Shapeways' 3D-printed Apple Watch Charging Clip keeps the clumsy power 'puck' that comes with Apple's smartwatch in place — and it costs less than a couple of large lattes.
By Al Sacco, Managing Editor, CIO
I’m always on the lookout for affordable accessories that make my favorite gadgets better, and the $10 Shapeways Apple Watch Charging Clip — a plastic, claw-like thingamajigee that secures your Watch while it powers up — fits that description like a new pair o’ skinny jeans.
Every Apple Watch owner knows the Magnetic Watch Charging Cable that comes with the device isn’t exactly a marvel of design and function. Its magnet connection to the Apple Watch rear panel is weak and it slips out of place with just a little jerk.
The “puck” on the business end of Apple’s Magnetic Charging Cable’s snaps into Shapeways’ 3D-printed clip, and it holds your Watch snugly in place while it charges.
The clip is available for both the 38mm and 42mm Watch, and it comes in nine colors. (The charging cable that comes with the cheaper, aluminum Apple Watch Sport is plastic, and all other versions come with a metallic charger, so they require different Shapeways clips.)
I got the white plastic Apple Watch Sport clip to match my charging cable. Overall, it works exactly as advertised. However, it feels somewhat fragile and that it might break if you’re not careful. It also doesn’t hold the puck in place well when it’s not nuzzling your Watch. Still, it costs just $10 (plus $4.99 shipping to U.S. addresses), and it’s worth every one of those 1,499 pennies.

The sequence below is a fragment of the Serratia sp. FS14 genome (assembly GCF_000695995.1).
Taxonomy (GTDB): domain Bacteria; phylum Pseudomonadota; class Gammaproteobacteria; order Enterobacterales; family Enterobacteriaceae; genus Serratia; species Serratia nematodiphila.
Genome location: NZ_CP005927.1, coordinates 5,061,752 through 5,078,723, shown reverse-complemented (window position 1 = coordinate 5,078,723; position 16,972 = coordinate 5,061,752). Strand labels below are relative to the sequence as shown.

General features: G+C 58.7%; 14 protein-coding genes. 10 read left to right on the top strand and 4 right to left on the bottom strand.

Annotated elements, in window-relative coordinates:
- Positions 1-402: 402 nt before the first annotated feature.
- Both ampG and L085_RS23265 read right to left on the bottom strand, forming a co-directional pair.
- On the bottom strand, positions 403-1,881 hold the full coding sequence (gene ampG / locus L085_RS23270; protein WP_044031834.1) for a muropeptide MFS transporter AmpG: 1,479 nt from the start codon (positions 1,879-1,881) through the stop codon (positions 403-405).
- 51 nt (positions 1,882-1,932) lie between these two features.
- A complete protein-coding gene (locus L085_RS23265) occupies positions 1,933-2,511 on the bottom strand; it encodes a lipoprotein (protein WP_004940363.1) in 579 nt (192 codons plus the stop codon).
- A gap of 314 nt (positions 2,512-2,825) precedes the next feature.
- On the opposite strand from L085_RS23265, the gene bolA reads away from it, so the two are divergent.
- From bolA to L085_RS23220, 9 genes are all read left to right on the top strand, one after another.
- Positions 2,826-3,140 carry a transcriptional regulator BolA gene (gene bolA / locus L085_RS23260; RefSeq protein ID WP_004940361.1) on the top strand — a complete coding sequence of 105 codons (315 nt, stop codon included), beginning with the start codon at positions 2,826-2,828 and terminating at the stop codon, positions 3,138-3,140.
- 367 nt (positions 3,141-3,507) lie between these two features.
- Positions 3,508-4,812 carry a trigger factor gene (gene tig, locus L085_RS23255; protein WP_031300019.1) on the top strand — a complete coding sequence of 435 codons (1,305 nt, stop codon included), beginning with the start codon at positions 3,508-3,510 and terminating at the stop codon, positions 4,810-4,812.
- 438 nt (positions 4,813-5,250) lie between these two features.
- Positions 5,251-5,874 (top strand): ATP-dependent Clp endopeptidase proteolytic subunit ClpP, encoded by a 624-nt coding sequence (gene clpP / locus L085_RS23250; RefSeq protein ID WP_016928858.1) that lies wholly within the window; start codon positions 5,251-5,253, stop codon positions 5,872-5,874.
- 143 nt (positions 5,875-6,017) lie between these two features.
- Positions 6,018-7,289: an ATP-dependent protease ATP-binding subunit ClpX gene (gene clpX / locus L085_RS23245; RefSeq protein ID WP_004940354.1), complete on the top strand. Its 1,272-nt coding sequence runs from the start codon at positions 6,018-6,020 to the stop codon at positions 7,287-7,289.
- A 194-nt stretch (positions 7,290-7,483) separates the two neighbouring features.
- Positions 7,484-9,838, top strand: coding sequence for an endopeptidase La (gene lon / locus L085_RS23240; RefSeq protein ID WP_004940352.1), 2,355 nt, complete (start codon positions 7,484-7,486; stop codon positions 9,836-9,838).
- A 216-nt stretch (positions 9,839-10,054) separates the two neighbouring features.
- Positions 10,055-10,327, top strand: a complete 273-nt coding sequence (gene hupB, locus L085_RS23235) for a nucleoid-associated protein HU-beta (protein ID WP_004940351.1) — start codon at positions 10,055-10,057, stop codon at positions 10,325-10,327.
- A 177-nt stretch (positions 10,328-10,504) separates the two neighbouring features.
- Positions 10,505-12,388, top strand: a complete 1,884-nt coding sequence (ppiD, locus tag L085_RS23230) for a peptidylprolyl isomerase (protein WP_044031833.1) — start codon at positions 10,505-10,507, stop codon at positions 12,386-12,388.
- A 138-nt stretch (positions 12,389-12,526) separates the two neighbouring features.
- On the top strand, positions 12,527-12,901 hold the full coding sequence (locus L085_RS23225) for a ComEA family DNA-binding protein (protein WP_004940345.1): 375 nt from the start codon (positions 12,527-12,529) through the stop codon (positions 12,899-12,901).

Even if you already dropped a stack of cash on a fancy charging stand, such as the DODOcase Charging Stand for Apple Watch ($99.95) or a CalypsoTimeless ($149), the Shapeways clip is great for travel, when you might not want to pack up that bulky stand. With the holiday season just around the corner, it could also make a great stocking stuffer.
Al Sacco was a journalist, blogger and editor who covers the fast-paced mobile beat for CIO.com and IDG Enterprise, with a focus on wearable tech, smartphones and tablet PCs. Al managed CIO.com writers and contributors, covered news, and shared insightful expert analysis of key industry happenings. He also wrote a wide variety of tutorials and how-tos to help readers get the most out of their gadgets, and regularly offered up recommendations on software for a number of mobile platforms. Al resides in Boston and is a passionate reader, traveler, beer lover, film buff and Red Sox fan.